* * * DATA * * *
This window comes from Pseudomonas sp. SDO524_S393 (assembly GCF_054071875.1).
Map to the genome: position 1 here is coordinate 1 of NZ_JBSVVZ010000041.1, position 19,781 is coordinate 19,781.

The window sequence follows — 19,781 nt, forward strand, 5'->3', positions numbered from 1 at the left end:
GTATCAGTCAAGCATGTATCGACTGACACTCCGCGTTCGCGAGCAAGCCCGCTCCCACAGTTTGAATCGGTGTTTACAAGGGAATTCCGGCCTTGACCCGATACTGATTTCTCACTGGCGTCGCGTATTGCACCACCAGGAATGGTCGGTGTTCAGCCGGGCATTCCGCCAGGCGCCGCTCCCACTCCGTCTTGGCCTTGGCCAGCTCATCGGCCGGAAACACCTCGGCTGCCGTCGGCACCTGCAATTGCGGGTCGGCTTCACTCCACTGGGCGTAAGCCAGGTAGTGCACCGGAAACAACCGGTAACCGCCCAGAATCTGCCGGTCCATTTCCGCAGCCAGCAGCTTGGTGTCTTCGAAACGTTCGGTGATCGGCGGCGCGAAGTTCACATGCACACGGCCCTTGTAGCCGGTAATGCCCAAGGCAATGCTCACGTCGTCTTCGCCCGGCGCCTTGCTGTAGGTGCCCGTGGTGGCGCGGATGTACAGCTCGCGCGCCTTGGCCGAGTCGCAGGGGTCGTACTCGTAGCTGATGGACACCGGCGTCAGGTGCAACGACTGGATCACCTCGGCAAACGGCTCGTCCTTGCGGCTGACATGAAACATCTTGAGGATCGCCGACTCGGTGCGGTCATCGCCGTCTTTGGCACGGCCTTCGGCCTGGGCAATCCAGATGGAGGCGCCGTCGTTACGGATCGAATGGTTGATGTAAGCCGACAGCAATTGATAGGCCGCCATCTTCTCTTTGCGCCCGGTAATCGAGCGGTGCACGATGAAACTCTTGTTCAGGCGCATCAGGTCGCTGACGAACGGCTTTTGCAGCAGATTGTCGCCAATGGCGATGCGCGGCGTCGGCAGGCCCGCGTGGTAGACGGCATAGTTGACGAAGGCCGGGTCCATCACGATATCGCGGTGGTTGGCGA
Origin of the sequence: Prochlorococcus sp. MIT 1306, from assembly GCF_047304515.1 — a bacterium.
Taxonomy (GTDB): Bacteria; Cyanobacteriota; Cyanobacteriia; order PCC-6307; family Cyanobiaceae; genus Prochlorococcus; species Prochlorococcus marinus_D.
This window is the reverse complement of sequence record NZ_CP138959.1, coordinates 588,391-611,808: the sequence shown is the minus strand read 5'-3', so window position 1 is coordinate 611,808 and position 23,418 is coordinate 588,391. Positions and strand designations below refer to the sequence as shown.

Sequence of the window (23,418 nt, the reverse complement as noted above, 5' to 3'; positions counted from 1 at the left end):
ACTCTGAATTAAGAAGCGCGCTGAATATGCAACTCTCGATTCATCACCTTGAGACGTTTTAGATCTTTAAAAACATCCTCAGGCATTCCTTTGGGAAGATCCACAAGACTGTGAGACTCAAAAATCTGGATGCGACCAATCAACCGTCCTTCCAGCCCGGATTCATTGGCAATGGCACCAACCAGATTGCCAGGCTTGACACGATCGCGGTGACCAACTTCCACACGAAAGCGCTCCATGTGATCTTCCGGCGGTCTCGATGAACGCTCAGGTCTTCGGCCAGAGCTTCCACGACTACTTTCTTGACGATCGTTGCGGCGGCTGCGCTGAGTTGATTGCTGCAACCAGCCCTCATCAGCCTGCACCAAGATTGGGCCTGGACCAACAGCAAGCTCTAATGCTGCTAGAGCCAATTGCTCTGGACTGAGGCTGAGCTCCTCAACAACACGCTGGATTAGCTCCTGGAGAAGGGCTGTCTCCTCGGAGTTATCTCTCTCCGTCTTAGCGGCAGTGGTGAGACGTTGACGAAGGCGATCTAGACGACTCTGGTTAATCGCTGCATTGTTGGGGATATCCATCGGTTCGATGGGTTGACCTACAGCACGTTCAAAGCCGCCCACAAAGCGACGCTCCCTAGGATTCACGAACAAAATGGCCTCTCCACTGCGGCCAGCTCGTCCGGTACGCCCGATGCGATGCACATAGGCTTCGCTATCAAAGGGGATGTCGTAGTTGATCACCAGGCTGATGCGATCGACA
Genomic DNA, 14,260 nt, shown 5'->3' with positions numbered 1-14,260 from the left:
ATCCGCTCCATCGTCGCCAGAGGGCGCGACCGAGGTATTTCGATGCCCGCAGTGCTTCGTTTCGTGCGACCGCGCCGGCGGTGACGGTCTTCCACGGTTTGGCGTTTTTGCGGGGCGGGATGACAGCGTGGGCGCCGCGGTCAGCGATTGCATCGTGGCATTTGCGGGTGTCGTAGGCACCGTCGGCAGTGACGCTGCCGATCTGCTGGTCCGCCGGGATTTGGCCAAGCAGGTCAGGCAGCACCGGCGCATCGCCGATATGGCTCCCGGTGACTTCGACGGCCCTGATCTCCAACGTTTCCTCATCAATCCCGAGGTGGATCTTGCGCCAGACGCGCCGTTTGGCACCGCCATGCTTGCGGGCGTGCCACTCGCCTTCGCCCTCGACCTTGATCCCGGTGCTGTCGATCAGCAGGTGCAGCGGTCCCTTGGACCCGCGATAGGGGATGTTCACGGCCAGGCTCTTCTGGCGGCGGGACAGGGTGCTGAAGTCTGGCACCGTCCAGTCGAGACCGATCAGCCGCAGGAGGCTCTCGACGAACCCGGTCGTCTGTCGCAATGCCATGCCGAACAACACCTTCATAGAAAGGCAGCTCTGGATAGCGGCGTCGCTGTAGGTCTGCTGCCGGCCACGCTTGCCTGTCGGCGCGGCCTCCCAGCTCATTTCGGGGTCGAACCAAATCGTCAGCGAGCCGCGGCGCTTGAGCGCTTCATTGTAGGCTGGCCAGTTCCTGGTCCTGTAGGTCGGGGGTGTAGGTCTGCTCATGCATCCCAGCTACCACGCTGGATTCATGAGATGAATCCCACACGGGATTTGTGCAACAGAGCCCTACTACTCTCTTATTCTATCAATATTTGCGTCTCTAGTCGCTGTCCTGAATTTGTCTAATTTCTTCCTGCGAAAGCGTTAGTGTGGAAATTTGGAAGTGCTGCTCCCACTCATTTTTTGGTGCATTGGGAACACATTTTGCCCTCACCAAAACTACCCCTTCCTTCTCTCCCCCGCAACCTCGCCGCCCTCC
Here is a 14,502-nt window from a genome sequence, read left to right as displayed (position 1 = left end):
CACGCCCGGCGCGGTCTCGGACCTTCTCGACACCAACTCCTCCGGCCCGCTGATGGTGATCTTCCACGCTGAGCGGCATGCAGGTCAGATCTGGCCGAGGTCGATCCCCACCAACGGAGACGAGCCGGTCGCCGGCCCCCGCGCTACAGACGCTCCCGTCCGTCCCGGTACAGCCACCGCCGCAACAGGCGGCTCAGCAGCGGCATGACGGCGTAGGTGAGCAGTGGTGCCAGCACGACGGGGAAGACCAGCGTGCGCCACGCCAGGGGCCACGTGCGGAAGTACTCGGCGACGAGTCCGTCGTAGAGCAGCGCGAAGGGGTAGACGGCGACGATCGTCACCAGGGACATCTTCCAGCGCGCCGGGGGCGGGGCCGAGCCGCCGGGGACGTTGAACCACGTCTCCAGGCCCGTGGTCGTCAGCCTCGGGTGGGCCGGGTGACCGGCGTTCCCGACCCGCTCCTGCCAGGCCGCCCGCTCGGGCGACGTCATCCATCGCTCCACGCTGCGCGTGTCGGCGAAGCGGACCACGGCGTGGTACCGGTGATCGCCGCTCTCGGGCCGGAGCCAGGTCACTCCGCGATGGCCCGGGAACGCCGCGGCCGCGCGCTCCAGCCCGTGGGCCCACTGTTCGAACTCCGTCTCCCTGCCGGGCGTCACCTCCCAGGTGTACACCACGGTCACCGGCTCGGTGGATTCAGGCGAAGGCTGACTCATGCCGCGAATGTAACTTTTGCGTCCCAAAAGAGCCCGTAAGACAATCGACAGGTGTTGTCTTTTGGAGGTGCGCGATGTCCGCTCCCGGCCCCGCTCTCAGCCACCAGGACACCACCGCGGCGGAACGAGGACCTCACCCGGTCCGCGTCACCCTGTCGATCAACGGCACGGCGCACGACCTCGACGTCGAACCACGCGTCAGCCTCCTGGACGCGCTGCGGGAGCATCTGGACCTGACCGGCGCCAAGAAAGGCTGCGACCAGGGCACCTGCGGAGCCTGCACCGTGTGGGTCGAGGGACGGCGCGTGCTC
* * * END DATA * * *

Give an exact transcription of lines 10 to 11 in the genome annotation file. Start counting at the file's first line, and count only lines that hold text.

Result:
Genomic DNA, 14,260 nt, shown 5'->3' with positions numbered 1-14,260 from the left:
ATCCGCTCCATCGTCGCCAGAGGGCGCGACCGAGGTATTTCGATGCCCGCAGTGCTTCGTTTCGTGCGACCGCGCCGGCGGTGACGGTCTTCCACGGTTTGGCGTTTTTGCGGGGCGGGATGACAGCGTGGGCGCCGCGGTCAGCGATTGCATCGTGGCATTTGCGGGTGTCGTAGGCACCGTCGGCAGTGACGCTGCCGATCTGCTGGTCCGCCGGGATTTGGCCAAGCAGGTCAGGCAGCACCGGCGCATCGCCGATATGGCTCCCGGTGACTTCGACGGCCCTGATCTCCAACGTTTCCTCATCAATCCCGAGGTGGATCTTGCGCCAGACGCGCCGTTTGGCACCGCCATGCTTGCGGGCGTGCCACTCGCCTTCGCCCTCGACCTTGATCCCGGTGCTGTCGATCAGCAGGTGCAGCGGTCCCTTGGACCCGCGATAGGGGATGTTCACGGCCAGGCTCTTCTGGCGGCGGGACAGGGTGCTGAAGTCTGGCACCGTCCAGTCGAGACCGATCAGCCGCAGGAGGCTCTCGACGAACCCGGTCGTCTGTCGCAATGCCATGCCGAACAACACCTTCATAGAAAGGCAGCTCTGGATAGCGGCGTCGCTGTAGGTCTGCTGCCGGCCACGCTTGCCTGTCGGCGCGGCCTCCCAGCTCATTTCGGGGTCGAACCAAATCGTCAGCGAGCCGCGGCGCTTGAGCGCTTCATTGTAGGCTGGCCAGTTCCTGGTCCTGTAGGTCGGGGGTGTAGGTCTGCTCATGCATCCCAGCTACCACGCTGGATTCATGAGATGAATCCCACACGGGATTTGTGCAACAGAGCCCTACTACTCTCTTATTCTATCAATATTTGCGTCTCTAGTCGCTGTCCTGAATTTGTCTAATTTCTTCCTGCGAAAGCGTTAGTGTGGAAATTTGGAAGTGCTGCTCCCACTCATTTTTTGGTGCATTGGGAACACATTTTGCCCTCACCAAAACTACCCCTTCCTTCTCTCCCCCGCAACCTCGCCGCCCTCC